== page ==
At RM-Sotheby’s Paris auction on 13 February 2021, two of Automobili Lamborghini’s most iconic historic cars were auctioned at record prices. The models sold by the famous auction house were a 1971 Miura SV chassis number #4840 and a 1977 Countach LP 400 chassis #1120262.
Both cars have had a troubled history, with several mechanical and aesthetic changes over the years. The brand’s top experts have recently restored them and, in the case of the Miura SV, it has also received the coveted certification issued by Lamborghini Polo Storico.
“This is a pleasing but not surprising result, since it confirms a clear trend,” says Paolo Gabrielli, Head of Aftersales at Automobili Lamborghini, which oversees the Polo Storico. Historical Lamborghinis are of increasing interest to the world’s leading collectors, who are looking for the utmost respect for originality in their cars. The Polo Storico restoration programme, alongside supporting top independent specialists through the provision of advice, documents and original spare parts, makes it possible to obtain restorations of the highest level and quality, which are appreciated by collectors and, consequently, by the market.”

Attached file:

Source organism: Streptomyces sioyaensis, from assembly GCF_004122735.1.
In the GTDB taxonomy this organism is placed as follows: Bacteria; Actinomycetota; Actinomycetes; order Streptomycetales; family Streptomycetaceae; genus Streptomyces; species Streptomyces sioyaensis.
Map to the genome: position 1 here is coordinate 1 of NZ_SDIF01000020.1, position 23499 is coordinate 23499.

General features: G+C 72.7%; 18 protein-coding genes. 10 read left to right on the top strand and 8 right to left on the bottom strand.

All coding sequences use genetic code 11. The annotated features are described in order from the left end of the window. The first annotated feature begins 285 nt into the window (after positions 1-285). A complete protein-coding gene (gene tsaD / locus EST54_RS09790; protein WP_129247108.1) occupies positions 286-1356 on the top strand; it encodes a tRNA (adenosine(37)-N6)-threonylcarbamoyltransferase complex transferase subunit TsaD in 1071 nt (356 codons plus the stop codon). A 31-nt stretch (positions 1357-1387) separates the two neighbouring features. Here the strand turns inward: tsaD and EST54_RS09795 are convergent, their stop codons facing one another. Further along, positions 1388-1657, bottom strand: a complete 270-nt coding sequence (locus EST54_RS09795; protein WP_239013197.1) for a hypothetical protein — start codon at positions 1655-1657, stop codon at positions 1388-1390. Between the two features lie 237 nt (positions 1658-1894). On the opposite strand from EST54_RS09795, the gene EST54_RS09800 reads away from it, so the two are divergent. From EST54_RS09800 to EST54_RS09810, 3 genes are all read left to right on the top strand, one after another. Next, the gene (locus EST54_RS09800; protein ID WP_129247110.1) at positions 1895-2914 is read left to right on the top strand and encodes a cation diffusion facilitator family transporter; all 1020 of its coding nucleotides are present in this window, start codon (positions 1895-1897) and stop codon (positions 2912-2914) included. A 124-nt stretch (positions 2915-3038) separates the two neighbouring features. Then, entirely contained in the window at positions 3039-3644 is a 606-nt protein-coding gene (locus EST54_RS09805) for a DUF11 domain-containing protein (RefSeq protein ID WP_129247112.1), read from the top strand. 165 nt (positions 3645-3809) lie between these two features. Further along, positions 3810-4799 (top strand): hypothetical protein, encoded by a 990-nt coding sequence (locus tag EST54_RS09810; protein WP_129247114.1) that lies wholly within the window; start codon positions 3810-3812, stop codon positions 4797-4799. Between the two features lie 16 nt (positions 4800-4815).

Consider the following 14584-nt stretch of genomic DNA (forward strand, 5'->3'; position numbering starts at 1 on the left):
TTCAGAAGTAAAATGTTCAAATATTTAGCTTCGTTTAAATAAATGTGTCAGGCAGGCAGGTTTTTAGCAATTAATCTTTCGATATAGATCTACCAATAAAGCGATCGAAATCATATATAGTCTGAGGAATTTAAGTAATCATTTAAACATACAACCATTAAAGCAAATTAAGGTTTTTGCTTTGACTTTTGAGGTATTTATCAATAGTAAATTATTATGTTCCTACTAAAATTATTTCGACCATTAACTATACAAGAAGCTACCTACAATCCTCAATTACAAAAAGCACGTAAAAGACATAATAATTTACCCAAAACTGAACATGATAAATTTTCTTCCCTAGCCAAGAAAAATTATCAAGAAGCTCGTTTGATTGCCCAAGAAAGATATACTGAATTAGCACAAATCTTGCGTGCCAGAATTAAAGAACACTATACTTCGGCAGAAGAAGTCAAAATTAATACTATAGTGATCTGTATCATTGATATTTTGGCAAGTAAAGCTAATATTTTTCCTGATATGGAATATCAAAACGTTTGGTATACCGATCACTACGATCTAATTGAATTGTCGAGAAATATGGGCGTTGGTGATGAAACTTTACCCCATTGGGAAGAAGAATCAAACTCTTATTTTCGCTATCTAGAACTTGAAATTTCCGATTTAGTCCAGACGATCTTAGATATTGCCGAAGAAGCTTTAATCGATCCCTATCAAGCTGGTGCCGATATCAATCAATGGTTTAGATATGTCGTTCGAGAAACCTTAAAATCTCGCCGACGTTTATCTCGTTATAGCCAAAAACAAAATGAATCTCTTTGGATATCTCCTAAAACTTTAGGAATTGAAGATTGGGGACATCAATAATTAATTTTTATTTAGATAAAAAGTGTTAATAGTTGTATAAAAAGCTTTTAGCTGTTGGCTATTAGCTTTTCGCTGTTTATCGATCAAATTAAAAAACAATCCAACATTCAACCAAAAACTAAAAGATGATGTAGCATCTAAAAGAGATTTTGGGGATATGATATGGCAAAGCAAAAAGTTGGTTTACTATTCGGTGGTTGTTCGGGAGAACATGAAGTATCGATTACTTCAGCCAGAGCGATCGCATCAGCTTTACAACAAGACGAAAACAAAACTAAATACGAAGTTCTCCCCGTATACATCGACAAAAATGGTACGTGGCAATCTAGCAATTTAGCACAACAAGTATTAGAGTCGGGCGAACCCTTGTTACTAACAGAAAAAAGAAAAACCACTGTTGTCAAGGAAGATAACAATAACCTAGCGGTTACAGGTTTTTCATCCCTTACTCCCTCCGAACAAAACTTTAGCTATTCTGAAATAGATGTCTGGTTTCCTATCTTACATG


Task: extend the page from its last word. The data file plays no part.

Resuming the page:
The Lamborghini Miura SV, certified by the Polo Storico, is one of 150 cars produced, first converted to “Jota type” and then restored to its original trim. It fetched €2.4 million (€2,423,750), the second highest value ever for a Miura SV, second only to one sold by Gooding & Co. in London last September. The Lamborghini Countach LP 400, which belonged to singer Rod Stewart, was produced in only 157 examples.
The Countach LP 400 was also a victim of multiple transformations (including the roof removal), before being restored to its original specifications, and fetched €775,000 in auction. There were also excellent results for the other vintage Lamborghinis on offer, with the 1967 400 GT 2+2, chassis #0817, fetching €477,500; the 1968 Espada, chassis #7051, fetching €173,000 and the young-timer Murciélago LP 640-4 Versace “E-Gear” fetching €149,500.